In fact, researchers say, losing weight is fairly easy. It's keeping it off that counts. Anyone who is overweight has probably dieted away more than his whole body weight over the years and regained it. Winfrey began her show with a long list of the diets she's been on; she said that in seven years of dieting, she had gained 70 pounds.

And while Winfrey was significantly overweight, making her weight a health concern, most Americans don't need drastic diets like Optifast or similar programs.

If you're healthy and just five, 10 or 20 pounds overweight, especially if the weight is concentrated on your hips, buttocks and thighs, you probably don't have a health reason for losing weight, says Thomas A. Wadden, a University of Pennsylvania psychologist. Wadden thinks such people usually are better off accepting their bodies the way they are instead of trying to look like skinny teen-agers.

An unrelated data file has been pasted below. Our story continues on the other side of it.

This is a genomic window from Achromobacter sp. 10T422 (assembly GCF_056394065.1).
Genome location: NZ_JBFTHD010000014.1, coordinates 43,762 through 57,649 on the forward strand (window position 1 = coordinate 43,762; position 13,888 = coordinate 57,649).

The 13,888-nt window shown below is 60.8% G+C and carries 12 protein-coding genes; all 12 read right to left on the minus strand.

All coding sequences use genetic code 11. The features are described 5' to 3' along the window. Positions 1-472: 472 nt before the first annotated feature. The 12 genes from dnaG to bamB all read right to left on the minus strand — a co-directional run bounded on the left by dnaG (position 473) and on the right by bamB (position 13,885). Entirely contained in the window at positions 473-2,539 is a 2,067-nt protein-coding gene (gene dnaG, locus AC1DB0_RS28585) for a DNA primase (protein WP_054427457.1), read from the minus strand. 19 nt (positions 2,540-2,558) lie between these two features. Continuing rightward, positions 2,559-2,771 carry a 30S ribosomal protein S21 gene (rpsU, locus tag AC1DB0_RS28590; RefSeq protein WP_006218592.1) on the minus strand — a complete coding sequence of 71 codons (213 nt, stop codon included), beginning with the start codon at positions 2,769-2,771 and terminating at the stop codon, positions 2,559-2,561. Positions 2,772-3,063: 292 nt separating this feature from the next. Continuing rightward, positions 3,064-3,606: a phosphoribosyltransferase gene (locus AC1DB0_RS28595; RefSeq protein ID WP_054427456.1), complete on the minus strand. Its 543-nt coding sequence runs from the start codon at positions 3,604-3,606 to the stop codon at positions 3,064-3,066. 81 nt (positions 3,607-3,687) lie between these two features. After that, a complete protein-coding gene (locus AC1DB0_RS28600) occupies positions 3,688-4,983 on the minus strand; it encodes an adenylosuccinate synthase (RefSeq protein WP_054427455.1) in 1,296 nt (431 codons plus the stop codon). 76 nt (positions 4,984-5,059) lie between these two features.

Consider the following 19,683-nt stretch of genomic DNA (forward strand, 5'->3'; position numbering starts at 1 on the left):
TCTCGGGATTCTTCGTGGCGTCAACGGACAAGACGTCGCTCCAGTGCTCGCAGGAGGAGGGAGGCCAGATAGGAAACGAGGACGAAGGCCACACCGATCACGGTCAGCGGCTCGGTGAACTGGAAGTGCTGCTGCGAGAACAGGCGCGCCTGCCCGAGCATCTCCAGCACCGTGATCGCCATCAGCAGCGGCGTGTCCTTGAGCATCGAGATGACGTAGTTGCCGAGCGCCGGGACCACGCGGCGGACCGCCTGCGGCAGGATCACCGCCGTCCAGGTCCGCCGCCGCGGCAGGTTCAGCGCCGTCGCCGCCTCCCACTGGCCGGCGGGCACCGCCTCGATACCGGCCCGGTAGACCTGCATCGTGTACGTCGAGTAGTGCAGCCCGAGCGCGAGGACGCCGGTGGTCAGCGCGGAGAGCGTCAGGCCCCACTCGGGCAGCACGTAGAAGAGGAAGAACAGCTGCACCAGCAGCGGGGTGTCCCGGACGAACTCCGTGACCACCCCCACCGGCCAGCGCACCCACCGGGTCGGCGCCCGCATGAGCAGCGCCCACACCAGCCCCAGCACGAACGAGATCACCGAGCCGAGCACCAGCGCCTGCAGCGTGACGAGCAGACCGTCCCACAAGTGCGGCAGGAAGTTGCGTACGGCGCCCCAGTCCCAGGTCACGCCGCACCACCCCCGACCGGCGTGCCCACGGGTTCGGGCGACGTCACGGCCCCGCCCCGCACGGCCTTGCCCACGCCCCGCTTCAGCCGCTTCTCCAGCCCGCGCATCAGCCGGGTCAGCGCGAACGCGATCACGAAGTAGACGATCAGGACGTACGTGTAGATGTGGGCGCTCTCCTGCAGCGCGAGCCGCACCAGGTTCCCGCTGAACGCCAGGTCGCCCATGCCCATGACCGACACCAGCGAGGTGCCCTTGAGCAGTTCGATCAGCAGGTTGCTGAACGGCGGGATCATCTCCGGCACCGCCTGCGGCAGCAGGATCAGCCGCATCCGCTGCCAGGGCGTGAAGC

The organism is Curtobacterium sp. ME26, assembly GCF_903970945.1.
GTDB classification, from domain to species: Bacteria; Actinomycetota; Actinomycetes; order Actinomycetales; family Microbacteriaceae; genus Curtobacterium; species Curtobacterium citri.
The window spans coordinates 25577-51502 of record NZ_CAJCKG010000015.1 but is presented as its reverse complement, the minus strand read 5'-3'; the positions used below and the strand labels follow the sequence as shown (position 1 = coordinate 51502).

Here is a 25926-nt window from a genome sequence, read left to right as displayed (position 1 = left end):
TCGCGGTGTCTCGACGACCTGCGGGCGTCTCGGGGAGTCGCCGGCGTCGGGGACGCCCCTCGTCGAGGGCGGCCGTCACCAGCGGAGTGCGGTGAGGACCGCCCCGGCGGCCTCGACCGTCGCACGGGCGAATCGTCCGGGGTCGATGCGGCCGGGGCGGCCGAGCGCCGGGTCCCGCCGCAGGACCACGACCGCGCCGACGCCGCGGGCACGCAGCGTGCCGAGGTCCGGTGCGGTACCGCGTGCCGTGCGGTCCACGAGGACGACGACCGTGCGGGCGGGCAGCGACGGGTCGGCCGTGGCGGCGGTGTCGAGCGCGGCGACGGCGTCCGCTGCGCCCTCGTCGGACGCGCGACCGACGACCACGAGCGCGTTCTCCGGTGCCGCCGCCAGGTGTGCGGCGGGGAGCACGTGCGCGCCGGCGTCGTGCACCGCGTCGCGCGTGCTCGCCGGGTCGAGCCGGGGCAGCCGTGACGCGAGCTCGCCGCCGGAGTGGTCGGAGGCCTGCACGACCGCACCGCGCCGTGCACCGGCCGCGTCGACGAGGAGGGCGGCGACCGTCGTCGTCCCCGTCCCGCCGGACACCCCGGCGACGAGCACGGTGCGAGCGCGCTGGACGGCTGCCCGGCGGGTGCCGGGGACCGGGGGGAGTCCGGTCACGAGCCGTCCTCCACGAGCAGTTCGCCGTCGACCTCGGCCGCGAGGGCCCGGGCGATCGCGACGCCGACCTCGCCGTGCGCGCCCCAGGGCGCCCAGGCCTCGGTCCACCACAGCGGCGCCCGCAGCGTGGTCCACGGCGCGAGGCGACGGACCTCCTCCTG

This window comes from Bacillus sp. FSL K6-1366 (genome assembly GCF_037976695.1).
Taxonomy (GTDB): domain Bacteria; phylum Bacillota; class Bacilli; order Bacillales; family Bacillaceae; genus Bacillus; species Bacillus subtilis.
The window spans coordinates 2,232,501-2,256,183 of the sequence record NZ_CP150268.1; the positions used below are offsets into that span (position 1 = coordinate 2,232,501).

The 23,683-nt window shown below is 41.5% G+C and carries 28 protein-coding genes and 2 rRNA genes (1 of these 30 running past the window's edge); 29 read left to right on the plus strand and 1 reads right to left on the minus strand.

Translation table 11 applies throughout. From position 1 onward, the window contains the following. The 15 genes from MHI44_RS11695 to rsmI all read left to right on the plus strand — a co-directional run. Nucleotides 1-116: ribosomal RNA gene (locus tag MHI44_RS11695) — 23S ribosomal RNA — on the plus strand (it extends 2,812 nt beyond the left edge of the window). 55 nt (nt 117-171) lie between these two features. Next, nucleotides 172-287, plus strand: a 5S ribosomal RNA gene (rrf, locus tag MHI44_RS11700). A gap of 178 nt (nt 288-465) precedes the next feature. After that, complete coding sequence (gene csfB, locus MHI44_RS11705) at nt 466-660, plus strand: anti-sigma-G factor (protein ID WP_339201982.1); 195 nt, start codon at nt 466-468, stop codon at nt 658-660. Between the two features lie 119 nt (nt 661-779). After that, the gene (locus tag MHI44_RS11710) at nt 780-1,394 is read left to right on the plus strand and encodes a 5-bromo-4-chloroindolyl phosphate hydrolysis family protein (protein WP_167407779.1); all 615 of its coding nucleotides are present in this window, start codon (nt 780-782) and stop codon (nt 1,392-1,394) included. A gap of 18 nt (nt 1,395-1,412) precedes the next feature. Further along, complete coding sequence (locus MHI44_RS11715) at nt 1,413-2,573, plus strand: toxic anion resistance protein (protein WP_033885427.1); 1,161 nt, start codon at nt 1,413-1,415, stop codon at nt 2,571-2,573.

It's not that Optifast is dangerous, researchers say. For the right people, very-low-calorie diets, either milk shake-type formulas like Optifast or sparse food regimens, are considered both safe and effective when undertaken by seriously overweight people under strict medical supervision and combined with behavior therapy to teach new eating habits. Only people 30 percent or 50 pounds over their ideal weight are potential candidates for Optifast.

Liquid protein diets, which caused a scandal and dozens of deaths in the late 1970s, were far less nutritious than the current milk-protein based formulas and often were undertaken without any medical care. Doctors are adamant on this point: people, especially those with heart, liver or kidney disease, can die on severe diets without proper medical supervision.

The appeal of very low calorie diets is speed; the Optifast program lasts six months, starting with 12 weeks of drinking formula only, followed by a period of reintroduction to food. It costs about $400 a month, which may be covered by insurance.